Presented by Imperial College London

Adam MacLean
Department of Life Sciences, Imperial College London

Siobhan McMahon
Department of Life Sciences, Imperial College London

John Pinney
Department of Life Sciences, Imperial College London

Sarah Fillipi
Department of Life Sciences, Imperial College London

Further reading

All living organisms need to find food and respond to dangers in their environment. Bacteria are single-celled organisms: they don’t have brains, but still need to make decisions based on information about their surroundings. Molecular pathways within bacteria are responsible for this process of sensing and responding.

See the scientists explain the science behind their exhibit in the video above, produced by students from Imperial College: Isobel Lawrence, Lucy Leigh-Pemberton

How it works

This exhibit will explore the science of signal transduction, the process that enables living cells to respond to information from the environment around them. The molecules that make up the bacterial sensory system work together to process this information and produce an appropriate response. The pathways constructed by these molecules can intersect and be combined in various ways depending on the situation.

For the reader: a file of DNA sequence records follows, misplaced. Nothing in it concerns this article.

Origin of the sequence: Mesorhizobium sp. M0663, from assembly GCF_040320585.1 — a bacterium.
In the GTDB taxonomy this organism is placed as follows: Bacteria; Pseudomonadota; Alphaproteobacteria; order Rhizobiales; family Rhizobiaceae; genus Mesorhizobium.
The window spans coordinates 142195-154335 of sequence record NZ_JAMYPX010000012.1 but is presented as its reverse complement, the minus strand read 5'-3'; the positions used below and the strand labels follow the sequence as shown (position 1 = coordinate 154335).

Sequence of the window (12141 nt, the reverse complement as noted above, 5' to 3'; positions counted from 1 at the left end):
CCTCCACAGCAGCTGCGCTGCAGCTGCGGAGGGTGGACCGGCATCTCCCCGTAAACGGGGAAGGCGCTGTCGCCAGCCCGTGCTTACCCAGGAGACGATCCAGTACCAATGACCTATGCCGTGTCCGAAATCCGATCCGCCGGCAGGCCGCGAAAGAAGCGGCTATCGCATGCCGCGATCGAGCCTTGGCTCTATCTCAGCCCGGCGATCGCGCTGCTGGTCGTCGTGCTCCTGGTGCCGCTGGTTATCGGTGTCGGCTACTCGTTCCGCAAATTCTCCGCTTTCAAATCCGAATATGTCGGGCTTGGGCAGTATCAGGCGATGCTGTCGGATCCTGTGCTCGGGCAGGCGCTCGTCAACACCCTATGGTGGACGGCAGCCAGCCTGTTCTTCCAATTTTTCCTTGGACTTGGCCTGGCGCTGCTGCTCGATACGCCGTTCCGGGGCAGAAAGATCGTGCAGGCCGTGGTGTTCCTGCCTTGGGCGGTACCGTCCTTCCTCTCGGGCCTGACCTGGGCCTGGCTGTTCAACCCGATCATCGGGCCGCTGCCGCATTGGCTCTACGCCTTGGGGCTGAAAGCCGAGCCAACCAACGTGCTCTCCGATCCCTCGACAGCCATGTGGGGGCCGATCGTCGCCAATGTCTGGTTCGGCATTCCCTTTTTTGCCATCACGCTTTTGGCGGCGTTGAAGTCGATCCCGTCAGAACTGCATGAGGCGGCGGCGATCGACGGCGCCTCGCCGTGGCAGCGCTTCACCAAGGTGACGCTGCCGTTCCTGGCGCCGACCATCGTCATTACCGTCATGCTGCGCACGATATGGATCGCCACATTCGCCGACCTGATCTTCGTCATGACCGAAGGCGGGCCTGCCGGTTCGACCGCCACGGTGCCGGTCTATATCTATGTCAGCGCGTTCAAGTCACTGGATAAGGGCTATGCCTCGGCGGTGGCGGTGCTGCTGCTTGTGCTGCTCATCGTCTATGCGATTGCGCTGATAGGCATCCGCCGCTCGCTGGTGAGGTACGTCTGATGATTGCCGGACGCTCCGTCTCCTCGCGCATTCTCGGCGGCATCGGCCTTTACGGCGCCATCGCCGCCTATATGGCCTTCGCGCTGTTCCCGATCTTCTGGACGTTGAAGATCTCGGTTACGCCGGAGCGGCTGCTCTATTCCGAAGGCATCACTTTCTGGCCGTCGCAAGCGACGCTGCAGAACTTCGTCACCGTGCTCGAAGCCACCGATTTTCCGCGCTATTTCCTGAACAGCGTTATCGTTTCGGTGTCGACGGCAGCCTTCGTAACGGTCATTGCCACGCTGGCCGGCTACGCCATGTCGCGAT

Signal transduction is present in all cells, from bacteria through to human cells, which can be hundreds of times larger. Understanding signal transduction is therefore a fundamental part of understanding how cells work.

Using an integrated approach, we are combining experimental analysis with mathematical and computational modelling to explain and predict the behaviour of different bacteria. With current global health threats such as antibiotic resistant bacteria, we need to understand these cellular processes in order to help devise new methods of fighting bacterial infections.

Lead Image: Staphylococcus aureus bacteria escaping destruction by human white blood cells.